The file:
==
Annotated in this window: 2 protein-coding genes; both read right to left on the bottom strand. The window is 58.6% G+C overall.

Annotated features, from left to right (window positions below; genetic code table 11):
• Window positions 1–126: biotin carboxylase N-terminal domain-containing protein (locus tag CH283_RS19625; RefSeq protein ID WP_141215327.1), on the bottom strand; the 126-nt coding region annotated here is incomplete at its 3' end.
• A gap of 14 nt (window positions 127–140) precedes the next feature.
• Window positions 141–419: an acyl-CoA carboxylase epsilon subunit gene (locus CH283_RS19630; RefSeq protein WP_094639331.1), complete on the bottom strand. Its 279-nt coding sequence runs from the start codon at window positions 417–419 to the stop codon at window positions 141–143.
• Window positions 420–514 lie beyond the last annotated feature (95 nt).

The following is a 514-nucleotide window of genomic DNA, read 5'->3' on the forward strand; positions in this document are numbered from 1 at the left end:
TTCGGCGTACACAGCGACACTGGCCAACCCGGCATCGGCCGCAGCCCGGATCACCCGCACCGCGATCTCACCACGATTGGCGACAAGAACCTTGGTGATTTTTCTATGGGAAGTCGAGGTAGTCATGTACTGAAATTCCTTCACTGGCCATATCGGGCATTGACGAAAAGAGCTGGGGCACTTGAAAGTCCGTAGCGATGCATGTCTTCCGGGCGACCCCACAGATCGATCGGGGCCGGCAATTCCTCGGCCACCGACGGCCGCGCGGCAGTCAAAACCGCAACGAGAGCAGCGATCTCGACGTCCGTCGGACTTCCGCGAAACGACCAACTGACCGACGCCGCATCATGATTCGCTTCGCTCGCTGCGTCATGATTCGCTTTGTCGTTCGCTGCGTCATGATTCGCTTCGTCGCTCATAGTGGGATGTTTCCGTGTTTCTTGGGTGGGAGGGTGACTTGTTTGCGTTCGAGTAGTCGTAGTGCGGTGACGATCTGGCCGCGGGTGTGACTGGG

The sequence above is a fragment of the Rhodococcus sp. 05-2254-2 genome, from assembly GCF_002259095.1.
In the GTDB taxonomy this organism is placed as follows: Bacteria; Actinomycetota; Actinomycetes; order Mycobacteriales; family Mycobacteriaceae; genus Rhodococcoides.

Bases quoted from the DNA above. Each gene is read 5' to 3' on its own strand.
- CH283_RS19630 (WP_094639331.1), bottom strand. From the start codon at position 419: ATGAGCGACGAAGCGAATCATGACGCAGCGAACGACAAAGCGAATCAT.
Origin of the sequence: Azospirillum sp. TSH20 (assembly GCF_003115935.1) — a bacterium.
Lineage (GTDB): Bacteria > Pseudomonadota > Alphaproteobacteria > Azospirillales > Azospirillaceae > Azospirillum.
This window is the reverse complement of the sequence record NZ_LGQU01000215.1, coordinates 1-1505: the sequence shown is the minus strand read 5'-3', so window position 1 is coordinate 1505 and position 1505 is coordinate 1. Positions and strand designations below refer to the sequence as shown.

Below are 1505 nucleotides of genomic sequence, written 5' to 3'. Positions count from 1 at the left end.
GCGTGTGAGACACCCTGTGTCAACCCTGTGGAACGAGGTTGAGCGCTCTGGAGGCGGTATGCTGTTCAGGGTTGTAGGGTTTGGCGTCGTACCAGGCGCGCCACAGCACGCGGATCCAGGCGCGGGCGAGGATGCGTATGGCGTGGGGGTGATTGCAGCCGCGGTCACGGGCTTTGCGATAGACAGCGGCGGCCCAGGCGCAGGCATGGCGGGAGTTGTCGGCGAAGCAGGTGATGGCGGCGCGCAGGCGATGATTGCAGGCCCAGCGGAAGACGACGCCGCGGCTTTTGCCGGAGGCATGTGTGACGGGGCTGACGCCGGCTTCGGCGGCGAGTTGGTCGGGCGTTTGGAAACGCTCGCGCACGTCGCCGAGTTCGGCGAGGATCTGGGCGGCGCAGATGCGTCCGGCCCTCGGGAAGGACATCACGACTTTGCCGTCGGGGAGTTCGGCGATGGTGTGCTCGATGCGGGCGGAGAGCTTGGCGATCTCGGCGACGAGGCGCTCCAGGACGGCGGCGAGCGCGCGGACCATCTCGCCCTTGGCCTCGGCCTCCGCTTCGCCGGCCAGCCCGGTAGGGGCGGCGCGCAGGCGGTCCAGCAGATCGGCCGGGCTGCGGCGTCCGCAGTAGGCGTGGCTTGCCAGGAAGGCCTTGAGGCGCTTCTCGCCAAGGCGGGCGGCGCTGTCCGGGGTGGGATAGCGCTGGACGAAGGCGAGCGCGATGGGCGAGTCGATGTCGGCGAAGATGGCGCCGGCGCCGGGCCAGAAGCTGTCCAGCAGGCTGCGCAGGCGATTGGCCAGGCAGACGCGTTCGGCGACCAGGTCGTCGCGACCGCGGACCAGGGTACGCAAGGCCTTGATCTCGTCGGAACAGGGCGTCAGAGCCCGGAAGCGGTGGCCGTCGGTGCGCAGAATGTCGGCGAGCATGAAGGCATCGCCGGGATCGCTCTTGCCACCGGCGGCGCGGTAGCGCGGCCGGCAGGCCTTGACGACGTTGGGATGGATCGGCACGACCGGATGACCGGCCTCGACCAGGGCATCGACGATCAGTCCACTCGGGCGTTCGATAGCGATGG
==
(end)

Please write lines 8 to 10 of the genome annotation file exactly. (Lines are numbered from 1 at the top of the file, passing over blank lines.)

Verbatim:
TTCGGCGTACACAGCGACACTGGCCAACCCGGCATCGGCCGCAGCCCGGATCACCCGCACCGCGATCTCACCACGATTGGCGACAAGAACCTTGGTGATTTTTCTATGGGAAGTCGAGGTAGTCATGTACTGAAATTCCTTCACTGGCCATATCGGGCATTGACGAAAAGAGCTGGGGCACTTGAAAGTCCGTAGCGATGCATGTCTTCCGGGCGACCCCACAGATCGATCGGGGCCGGCAATTCCTCGGCCACCGACGGCCGCGCGGCAGTCAAAACCGCAACGAGAGCAGCGATCTCGACGTCCGTCGGACTTCCGCGAAACGACCAACTGACCGACGCCGCATCATGATTCGCTTCGCTCGCTGCGTCATGATTCGCTTTGTCGTTCGCTGCGTCATGATTCGCTTCGTCGCTCATAGTGGGATGTTTCCGTGTTTCTTGGGTGGGAGGGTGACTTGTTTGCGTTCGAGTAGTCGTAGTGCGGTGACGATCTGGCCGCGGGTGTGACTGGG

The sequence above is a fragment of the Rhodococcus sp. 05-2254-2 genome, from assembly GCF_002259095.1.
In the GTDB taxonomy this organism is placed as follows: Bacteria; Actinomycetota; Actinomycetes; order Mycobacteriales; family Mycobacteriaceae; genus Rhodococcoides.